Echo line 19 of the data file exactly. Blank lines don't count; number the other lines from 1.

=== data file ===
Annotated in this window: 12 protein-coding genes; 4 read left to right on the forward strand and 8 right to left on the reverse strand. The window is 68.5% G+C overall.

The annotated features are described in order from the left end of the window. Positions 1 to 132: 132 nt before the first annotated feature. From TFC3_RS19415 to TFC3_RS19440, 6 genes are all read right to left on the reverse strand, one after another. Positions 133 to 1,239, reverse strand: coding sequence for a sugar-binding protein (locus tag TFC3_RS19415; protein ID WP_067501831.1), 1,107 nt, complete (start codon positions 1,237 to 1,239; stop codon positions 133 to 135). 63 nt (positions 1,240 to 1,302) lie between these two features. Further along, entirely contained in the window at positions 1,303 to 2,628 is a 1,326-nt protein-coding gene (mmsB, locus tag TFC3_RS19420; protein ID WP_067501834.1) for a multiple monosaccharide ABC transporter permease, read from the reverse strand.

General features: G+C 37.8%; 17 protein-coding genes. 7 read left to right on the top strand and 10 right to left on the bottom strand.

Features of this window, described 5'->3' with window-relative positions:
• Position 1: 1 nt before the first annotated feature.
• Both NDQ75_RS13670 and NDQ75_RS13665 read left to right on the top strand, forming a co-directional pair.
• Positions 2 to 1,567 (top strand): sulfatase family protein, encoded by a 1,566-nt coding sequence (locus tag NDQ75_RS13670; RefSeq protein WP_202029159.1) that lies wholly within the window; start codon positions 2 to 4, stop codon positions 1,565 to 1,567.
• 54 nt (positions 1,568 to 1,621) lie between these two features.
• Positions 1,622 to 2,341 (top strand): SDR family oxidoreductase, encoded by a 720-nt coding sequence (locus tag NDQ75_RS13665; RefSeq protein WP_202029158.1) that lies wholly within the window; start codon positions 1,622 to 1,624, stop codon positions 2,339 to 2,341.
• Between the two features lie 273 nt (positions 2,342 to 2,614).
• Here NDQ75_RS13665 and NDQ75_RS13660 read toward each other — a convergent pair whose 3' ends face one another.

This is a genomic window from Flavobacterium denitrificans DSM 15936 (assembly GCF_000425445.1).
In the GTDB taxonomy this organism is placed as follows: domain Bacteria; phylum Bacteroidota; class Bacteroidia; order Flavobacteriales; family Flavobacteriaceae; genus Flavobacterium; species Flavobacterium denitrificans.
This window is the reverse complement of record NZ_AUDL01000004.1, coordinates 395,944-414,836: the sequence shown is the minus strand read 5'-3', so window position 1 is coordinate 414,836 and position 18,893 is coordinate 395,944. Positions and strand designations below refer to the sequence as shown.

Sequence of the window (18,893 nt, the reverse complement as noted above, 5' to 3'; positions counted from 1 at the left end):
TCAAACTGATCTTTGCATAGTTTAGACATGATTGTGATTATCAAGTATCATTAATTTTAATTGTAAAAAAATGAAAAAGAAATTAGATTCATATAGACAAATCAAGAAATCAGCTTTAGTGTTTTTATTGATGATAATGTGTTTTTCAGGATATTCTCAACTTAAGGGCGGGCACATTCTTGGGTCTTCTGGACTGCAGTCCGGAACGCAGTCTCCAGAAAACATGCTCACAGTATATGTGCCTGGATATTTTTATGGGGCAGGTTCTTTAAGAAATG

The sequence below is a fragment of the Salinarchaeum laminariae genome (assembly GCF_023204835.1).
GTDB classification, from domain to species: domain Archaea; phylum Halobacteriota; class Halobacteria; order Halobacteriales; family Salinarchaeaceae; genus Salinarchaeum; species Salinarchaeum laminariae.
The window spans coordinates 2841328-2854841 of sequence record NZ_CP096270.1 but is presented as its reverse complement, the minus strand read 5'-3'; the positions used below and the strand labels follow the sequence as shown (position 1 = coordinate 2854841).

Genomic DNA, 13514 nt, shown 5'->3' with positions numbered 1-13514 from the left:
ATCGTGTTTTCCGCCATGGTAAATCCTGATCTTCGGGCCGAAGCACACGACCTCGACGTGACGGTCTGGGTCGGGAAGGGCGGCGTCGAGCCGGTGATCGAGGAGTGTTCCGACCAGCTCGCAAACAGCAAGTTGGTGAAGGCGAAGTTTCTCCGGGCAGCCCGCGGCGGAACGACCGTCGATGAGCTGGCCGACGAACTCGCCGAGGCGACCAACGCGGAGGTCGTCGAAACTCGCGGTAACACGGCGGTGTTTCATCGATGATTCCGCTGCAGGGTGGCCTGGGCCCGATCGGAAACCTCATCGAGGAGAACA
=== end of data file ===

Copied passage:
The window spans coordinates 2841328-2854841 of sequence record NZ_CP096270.1 but is presented as its reverse complement, the minus strand read 5'-3'; the positions used below and the strand labels follow the sequence as shown (position 1 = coordinate 2854841).